Unix commands that are actually useful…

It’s been a hot minute since I’ve been on here. I graduated from Flatiron School’s SENG Immersive at the end of January 2021, took a bit of time to myself, and then at the end of February, started a job as a junior developer. It’s been kind of a hectic time for sure. At Flatiron School, we are taught concepts in principles using Ruby on Rails and JavaScript, which is great! Until, you get a job using Go and TypeScript…then, everything is kind of thrown out the window.

In the last 4–5 weeks, I have really started to get comfortable in Go and TypeScript, but also…in my terminal. As new devs, I think we tend to forget the power of efficiency that your terminal gives you. How efficiently and quickly you get your tasks done sometimes boils down to how little you touch your mouse. I recently took a 4 week course from John Hopkins University on Unix on Coursera, and it was fantastic. Here are my favorite tools that I use daily in my work:

  1. The most basic and most useful: cd
    If changing directories isn’t the first thing you learn in your command line, I don’t know what is. The power of moving through all your files and folders seamlessly without needing to visually search: *chef’s kiss*. Don’t forget cd .. to move back/up and cd ~ to get back to your home directory.
  2. Another basic: ls
    Forget what’s in your current directory? Type ls and see all the files and directories you can head into.
  3. mkdir/rmdir
    In my bootcamp, I saw a lot of my instructors creating folders and files from VSCode. Of course, this isn’t a bad way to do it. And it’s pretty quick as well. But what’s faster? mkdir. In your terminal, type mkdir <directory-name>. A nice ls will show you that you just made a new folder with that directory name.
    If you change your mind, rmdir <directory-name> removes that directory.
  4. touch
    Going along with mkdir, touch creates files. I notice myself using this a lot in React. Rather than creating components and containers after components and containers in VSCode, a simple touch <file-name> in your terminal does the same thing. Use a relative path or cd into the right directory if needed. Use rm <file-name> to remove.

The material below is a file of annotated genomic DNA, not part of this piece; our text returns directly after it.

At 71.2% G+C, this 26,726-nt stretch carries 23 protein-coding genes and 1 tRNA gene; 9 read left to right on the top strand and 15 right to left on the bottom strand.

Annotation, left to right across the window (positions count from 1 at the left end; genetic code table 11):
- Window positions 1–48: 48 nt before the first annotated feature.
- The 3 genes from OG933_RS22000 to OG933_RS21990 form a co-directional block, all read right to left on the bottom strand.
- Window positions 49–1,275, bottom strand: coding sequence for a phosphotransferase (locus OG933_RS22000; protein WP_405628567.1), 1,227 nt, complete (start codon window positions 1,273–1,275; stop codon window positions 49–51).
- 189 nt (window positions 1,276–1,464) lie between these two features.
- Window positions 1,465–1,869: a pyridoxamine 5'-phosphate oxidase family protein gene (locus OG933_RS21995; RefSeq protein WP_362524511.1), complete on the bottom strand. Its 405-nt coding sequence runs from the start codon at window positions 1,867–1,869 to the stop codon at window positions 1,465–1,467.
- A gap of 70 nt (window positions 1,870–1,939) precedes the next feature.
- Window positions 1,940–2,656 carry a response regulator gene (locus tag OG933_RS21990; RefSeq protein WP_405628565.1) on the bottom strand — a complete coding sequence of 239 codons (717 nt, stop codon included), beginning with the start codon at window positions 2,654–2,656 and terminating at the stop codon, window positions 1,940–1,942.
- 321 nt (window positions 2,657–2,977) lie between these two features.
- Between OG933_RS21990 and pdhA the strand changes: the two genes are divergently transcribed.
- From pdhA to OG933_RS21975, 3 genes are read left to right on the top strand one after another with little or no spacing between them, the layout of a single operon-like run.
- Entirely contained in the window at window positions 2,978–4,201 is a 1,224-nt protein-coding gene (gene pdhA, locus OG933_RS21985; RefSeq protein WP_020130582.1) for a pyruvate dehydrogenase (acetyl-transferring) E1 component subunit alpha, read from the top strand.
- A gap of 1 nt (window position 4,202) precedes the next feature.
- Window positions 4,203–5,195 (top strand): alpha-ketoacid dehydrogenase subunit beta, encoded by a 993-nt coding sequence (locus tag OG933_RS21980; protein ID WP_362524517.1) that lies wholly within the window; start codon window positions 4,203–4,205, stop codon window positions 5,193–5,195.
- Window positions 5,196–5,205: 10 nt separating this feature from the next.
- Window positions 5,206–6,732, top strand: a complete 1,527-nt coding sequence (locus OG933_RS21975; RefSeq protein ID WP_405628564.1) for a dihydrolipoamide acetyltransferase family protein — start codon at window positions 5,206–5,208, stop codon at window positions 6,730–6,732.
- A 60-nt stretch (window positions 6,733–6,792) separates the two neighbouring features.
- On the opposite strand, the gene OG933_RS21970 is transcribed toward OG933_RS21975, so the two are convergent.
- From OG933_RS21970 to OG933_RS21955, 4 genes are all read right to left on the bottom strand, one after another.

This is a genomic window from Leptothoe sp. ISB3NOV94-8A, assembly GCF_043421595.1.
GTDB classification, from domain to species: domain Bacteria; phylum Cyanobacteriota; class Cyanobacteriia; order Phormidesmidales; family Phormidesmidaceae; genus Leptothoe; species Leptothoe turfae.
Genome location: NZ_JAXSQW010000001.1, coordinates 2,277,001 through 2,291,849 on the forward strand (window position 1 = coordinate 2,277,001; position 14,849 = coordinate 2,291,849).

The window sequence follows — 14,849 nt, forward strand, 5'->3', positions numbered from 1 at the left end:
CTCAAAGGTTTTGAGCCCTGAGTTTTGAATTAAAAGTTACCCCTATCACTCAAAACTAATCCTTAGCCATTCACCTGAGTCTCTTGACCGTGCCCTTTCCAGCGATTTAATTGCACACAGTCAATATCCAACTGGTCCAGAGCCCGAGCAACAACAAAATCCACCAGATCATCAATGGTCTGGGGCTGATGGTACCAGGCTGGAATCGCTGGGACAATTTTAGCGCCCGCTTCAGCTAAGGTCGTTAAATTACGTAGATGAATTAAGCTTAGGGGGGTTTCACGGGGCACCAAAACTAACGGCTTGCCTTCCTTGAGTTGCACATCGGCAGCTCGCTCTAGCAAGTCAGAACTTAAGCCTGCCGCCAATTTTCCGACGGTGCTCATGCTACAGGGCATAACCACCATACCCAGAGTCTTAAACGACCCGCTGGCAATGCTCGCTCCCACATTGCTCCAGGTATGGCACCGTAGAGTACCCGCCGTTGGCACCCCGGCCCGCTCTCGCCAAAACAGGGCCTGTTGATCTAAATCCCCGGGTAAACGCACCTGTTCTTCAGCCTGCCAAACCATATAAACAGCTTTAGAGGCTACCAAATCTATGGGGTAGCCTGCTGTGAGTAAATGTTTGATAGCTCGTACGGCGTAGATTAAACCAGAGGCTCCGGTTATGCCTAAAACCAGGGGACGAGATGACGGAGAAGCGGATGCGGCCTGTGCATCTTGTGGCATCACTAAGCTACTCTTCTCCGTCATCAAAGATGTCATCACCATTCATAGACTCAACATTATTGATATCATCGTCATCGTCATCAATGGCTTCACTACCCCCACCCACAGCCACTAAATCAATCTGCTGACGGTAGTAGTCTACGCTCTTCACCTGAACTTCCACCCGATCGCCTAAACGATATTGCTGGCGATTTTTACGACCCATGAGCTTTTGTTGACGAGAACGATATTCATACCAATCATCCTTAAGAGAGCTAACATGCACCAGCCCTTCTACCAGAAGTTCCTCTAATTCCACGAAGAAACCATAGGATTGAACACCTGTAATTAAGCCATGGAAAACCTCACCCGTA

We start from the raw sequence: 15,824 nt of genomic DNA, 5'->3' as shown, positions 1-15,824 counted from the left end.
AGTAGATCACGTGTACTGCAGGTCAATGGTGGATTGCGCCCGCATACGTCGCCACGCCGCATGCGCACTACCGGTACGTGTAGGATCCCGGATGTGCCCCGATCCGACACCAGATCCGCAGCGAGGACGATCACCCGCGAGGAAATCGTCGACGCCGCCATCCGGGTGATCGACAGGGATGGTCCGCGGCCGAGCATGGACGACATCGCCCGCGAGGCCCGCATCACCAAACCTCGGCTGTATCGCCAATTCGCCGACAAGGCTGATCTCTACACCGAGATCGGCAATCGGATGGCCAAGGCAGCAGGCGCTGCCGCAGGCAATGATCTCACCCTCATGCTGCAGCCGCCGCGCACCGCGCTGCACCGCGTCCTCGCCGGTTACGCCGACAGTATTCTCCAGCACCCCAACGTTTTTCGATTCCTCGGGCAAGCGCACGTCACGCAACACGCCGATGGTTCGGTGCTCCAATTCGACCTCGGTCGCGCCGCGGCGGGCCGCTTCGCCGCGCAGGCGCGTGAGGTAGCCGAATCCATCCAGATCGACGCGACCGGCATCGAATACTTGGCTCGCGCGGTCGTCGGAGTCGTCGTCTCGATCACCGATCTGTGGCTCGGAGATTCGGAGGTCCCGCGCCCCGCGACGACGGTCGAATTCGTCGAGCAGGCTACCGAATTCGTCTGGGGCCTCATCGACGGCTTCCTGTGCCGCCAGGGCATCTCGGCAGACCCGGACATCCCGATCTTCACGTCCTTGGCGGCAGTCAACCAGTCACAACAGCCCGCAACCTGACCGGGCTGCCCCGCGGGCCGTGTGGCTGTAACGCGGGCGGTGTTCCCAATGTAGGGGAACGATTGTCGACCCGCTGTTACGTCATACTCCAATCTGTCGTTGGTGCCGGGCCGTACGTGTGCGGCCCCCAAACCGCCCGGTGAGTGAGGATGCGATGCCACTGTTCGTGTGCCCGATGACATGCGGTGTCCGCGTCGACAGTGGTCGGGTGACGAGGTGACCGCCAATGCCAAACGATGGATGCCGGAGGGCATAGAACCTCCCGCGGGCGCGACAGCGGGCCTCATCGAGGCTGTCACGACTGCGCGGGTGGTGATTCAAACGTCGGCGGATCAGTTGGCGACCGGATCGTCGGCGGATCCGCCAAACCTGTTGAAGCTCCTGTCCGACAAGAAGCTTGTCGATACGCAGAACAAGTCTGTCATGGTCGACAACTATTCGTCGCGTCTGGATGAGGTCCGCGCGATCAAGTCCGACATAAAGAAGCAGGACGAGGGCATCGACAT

This will add the file right where you want it: touch src/results/containers/resultsContainer.tsx
  5. clear
    Some people use command+K to clear our their terminal, but I like clear. With clear, if you need to, you can always scroll up and see what you were just doing. For anxious-folk like myself, it can be a real lifesaver where command+K would be a real nightmare. But if you’re already used to command+K, the next one is your friend.
  6. history
    Ever wondered what were your last command line commands? Yes, the up and down arrows show you them one by one, but history shows you all the commands you’ve written in this current shell. A life saver when you need a command you used an hour ago and can’t remember for the life of you what dependencies you used. Now, instead of re-googling that command, history will show you right away.
  7. echo
    The terminal’s own console.log(), print, fmt.Println, etc.
  8. >
    I don’t actually know what to call this, but it’s NOT “greater than” (The command line has -gt for greater than). > lets you add lines to files, or add files into files. Say you want the line “There will be ice cream” in a file. No need to open that file and type it in there. From your terminal, type echo "There will be ice cream" > file-name and there you go. That line is now in your file.
  9. cat
    Speaking of adding things into files, say you want a whole file’s content to also be in another file. cat file-name > other-file-name.
    OR, you have a small file you need to read the contents of: cat file-name. There’s the file’s content right in your terminal.
  10. mv
    Move. You want to move a file into a different directory? mv file-name directory-name. Simple as that.
  11. cp
    Copy. You want a file to stay in it’s current directory, but also be in a different directory. cp file-name directory-name.
  12. man
    Saving the best for last, say you want to see what other commands are out there for you in your terminal, man. man is your directory of command line commands. If you have a specific command that you forget what dependencies you can add to it to get the exact action you want, man command-name to see that specific command’s definition and possible dependencies.

As junior developers, we are always searching for the next language/framework to learn or the next data structure and algorithms course to take to ace our interviews. But I’d like to challenge all of us to take a breather and think about what would make me the most effective programmer right now? The truth is, you’ll always have to continue learning, whether you have a job or are searching for one. But as time goes on in your career, you’ll have less time to code the same amount of work, so get good at being as efficient as possible from the beginning and embrace your command line.

Software Engineer